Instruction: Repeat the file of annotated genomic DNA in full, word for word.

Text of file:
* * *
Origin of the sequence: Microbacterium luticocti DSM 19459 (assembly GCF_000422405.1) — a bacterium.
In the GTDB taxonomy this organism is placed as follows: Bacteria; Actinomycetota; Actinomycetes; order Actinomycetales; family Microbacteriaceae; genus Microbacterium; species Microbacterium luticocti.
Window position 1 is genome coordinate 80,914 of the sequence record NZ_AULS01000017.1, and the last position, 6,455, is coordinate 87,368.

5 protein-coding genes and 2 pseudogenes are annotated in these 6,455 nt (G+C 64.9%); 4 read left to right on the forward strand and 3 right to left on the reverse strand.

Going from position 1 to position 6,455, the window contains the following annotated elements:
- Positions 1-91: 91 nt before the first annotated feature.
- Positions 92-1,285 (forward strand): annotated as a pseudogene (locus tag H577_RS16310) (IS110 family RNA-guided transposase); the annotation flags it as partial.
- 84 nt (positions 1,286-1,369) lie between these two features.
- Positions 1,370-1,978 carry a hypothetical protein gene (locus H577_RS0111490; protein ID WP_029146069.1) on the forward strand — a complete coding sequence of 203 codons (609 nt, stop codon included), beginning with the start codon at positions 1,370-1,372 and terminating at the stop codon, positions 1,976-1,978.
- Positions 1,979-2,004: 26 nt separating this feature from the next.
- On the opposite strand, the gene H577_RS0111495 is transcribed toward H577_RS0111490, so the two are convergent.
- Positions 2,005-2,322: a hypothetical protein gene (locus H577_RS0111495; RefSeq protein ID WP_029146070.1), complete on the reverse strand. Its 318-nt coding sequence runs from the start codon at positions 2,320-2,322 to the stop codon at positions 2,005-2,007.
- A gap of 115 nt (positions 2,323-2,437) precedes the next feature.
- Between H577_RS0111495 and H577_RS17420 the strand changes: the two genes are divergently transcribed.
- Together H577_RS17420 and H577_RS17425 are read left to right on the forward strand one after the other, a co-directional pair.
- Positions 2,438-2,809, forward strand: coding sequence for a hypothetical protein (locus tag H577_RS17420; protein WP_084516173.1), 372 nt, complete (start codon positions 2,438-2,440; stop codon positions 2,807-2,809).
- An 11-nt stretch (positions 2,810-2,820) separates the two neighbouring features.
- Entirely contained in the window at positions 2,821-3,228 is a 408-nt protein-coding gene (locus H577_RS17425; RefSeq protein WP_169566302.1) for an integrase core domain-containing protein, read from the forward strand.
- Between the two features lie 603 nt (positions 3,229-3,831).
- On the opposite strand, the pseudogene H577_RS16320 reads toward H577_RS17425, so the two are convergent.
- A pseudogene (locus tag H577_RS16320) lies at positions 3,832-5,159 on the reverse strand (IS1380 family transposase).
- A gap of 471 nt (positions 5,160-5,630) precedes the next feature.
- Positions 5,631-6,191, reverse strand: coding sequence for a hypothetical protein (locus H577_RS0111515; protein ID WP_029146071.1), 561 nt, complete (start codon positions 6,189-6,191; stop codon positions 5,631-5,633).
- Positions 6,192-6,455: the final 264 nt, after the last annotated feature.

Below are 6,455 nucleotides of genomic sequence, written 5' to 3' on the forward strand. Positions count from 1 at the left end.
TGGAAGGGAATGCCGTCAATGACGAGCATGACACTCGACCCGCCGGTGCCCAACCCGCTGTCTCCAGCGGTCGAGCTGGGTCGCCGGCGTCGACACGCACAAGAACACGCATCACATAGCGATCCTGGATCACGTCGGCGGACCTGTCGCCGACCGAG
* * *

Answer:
Origin of the sequence: Microbacterium luticocti DSM 19459 (assembly GCF_000422405.1) — a bacterium.
In the GTDB taxonomy this organism is placed as follows: Bacteria; Actinomycetota; Actinomycetes; order Actinomycetales; family Microbacteriaceae; genus Microbacterium; species Microbacterium luticocti.
Window position 1 is genome coordinate 80,914 of the sequence record NZ_AULS01000017.1, and the last position, 6,455, is coordinate 87,368.

5 protein-coding genes and 2 pseudogenes are annotated in these 6,455 nt (G+C 64.9%); 4 read left to right on the forward strand and 3 right to left on the reverse strand.

Going from position 1 to position 6,455, the window contains the following annotated elements:
- Positions 1-91: 91 nt before the first annotated feature.
- Positions 92-1,285 (forward strand): annotated as a pseudogene (locus tag H577_RS16310) (IS110 family RNA-guided transposase); the annotation flags it as partial.
- 84 nt (positions 1,286-1,369) lie between these two features.
- Positions 1,370-1,978 carry a hypothetical protein gene (locus H577_RS0111490; protein ID WP_029146069.1) on the forward strand — a complete coding sequence of 203 codons (609 nt, stop codon included), beginning with the start codon at positions 1,370-1,372 and terminating at the stop codon, positions 1,976-1,978.
- Positions 1,979-2,004: 26 nt separating this feature from the next.
- On the opposite strand, the gene H577_RS0111495 is transcribed toward H577_RS0111490, so the two are convergent.
- Positions 2,005-2,322: a hypothetical protein gene (locus H577_RS0111495; RefSeq protein ID WP_029146070.1), complete on the reverse strand. Its 318-nt coding sequence runs from the start codon at positions 2,320-2,322 to the stop codon at positions 2,005-2,007.
- A gap of 115 nt (positions 2,323-2,437) precedes the next feature.
- Between H577_RS0111495 and H577_RS17420 the strand changes: the two genes are divergently transcribed.
- Together H577_RS17420 and H577_RS17425 are read left to right on the forward strand one after the other, a co-directional pair.
- Positions 2,438-2,809, forward strand: coding sequence for a hypothetical protein (locus tag H577_RS17420; protein WP_084516173.1), 372 nt, complete (start codon positions 2,438-2,440; stop codon positions 2,807-2,809).
- An 11-nt stretch (positions 2,810-2,820) separates the two neighbouring features.
- Entirely contained in the window at positions 2,821-3,228 is a 408-nt protein-coding gene (locus H577_RS17425; RefSeq protein WP_169566302.1) for an integrase core domain-containing protein, read from the forward strand.
- Between the two features lie 603 nt (positions 3,229-3,831).
- On the opposite strand, the pseudogene H577_RS16320 reads toward H577_RS17425, so the two are convergent.
- A pseudogene (locus tag H577_RS16320) lies at positions 3,832-5,159 on the reverse strand (IS1380 family transposase).
- A gap of 471 nt (positions 5,160-5,630) precedes the next feature.
- Positions 5,631-6,191, reverse strand: coding sequence for a hypothetical protein (locus H577_RS0111515; protein ID WP_029146071.1), 561 nt, complete (start codon positions 6,189-6,191; stop codon positions 5,631-5,633).
- Positions 6,192-6,455: the final 264 nt, after the last annotated feature.

Below are 6,455 nucleotides of genomic sequence, written 5' to 3' on the forward strand. Positions count from 1 at the left end.
TGGAAGGGAATGCCGTCAATGACGAGCATGACACTCGACCCGCCGGTGCCCAACCCGCTGTCTCCAGCGGTCGAGCTGGGTCGCCGGCGTCGACACGCACAAGAACACGCATCACATAGCGATCCTGGATCACGTCGGCGGACCTGTCGCCGACCGAG